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The power within: Imagination in Catholic prayer


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Daniel Esparza - published on 04/25/24

Next time you pray, consider inviting your imagination to the table rather than trying to “control” it.  Let it paint a vivid picture, allowing you to enter the narrative. Here's how.

Prayer, all great saints and mystics remind us, is the lifeblood of the Catholic soul. But the path of prayer can sometimes feel dry, difficult, even elusive. Our minds race, words become hollow, and the sense of communion we yearn for seems to falter. This is where the often-overlooked faculty of imagination becomes a vital force, opening unexpected depths within our spiritual practice.

The great saints of our tradition understood the power of the imagination. St. Teresa of Ávila, the great Doctor of the Church, famously termed the imagination la loca de la casa – “the crazy woman of the house.” She recognized its tendency to spin distracting tales, yet also acknowledged its potential to guide us toward deeper prayer.

However, it was St. Ignatius of Loyola, founder of the Jesuits, who truly codified the use of imagination in his “composición de lugar” – an expression that could be literally translated as “composition of place,” but which also implies “placing oneself within the scene.” Ignatius understood the power of the imagination to bridge the divide between thought and feeling, transforming prayer into a heart-centered encounter with God.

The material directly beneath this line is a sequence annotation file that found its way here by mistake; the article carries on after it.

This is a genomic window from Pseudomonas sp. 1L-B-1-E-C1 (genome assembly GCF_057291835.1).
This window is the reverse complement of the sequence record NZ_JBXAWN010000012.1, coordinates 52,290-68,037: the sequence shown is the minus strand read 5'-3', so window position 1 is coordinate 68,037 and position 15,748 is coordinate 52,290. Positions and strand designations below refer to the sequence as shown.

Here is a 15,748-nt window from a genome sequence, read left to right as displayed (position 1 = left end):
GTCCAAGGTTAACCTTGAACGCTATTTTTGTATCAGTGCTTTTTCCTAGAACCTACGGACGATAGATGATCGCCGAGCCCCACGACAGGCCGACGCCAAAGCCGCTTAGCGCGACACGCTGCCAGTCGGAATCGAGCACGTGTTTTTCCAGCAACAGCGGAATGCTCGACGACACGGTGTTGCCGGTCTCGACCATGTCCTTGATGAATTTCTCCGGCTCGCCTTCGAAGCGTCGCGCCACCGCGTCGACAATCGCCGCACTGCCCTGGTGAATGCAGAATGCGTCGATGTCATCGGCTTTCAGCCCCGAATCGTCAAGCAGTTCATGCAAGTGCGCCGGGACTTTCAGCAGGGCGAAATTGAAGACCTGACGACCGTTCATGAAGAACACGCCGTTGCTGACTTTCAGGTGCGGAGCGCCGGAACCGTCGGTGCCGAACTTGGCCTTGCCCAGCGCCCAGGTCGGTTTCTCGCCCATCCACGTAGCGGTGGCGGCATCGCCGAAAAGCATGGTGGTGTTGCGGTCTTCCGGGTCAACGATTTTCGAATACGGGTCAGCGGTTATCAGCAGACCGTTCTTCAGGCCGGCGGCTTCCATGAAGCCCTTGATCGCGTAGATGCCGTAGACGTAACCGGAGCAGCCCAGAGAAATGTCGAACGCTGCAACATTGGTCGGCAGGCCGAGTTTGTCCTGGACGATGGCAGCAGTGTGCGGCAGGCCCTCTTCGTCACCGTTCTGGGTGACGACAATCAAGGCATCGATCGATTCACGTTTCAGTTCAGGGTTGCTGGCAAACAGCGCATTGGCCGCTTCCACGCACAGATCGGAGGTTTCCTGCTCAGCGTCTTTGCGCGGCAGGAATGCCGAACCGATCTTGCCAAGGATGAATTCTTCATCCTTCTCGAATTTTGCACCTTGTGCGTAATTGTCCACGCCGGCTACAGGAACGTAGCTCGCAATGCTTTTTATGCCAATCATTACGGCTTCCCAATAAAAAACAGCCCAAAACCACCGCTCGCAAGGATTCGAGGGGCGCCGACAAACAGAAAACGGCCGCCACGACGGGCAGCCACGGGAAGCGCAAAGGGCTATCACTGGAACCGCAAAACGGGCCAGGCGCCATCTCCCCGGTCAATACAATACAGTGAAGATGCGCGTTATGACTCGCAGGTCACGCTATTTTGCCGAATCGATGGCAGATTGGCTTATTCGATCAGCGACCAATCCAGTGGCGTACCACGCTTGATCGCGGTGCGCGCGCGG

Here’s how

Here’s how Ignatian prayer with imagination (some call it “imaginative contemplation”) works:

1. Choose a Scripture Passage: Select a scene rich in detail, like Jesus calming the storm (Mark 4:35-41) or the Last Supper (John 13:1-17).

2. Engage Your Senses:  This is where imagination plays the major role. The one praying is supposed to imagine the sights: the rolling waves, the room where Jesus shared his final meal. Ignatius recommends “hearing” the sounds: the howling wind, the murmur of disciples. You can even “feel” the spray of the storm, or the warmth of the room.

3. Become a Participant:  Ignatius recommends not just observing the scene but entering it. Stand beside the disciples in the boat or sit with Peter at the Last Supper. Once here, one can interact with Jesus or any of the other apostles or people in the room.

4. Reflect and Respond: Now, this is not just a matter of playing with one’s imagination. After dwelling in the scene, one is called to reflect on the emotions it evokes. What do Jesus’ actions teach you? How does his presence affect you? It is, if you will, an imaginative version of the classic Lectio Divina. The response to this exercise is usually a heartfelt, spontaneous prayer: a conversation sparked by your imaginative experience.

What will happen

In short, Ignatius’ composición de lugar allows us to:

1.Personalize Scripture: By placing ourselves in the stories, we connect with the characters and teachings on a deeper level. Reading becomes a “lived” experience.

2.Encounter Jesus: Using our imagination, we move beyond abstract concepts and experience and foster a more intimate relationship with God.

3.Engage Our Emotions: Imagination taps into our feelings, making prayer more meaningful and impactful.

So next time you pray, consider inviting your imagination to the table rather than trying to “control” it.  Let it paint a vivid picture, allowing you to enter the narrative and encounter the divine in a transformative way. Remember, prayer isn’t just about words; it’s about building your relationship with God. Imagination can be a powerful bridge to get us there.

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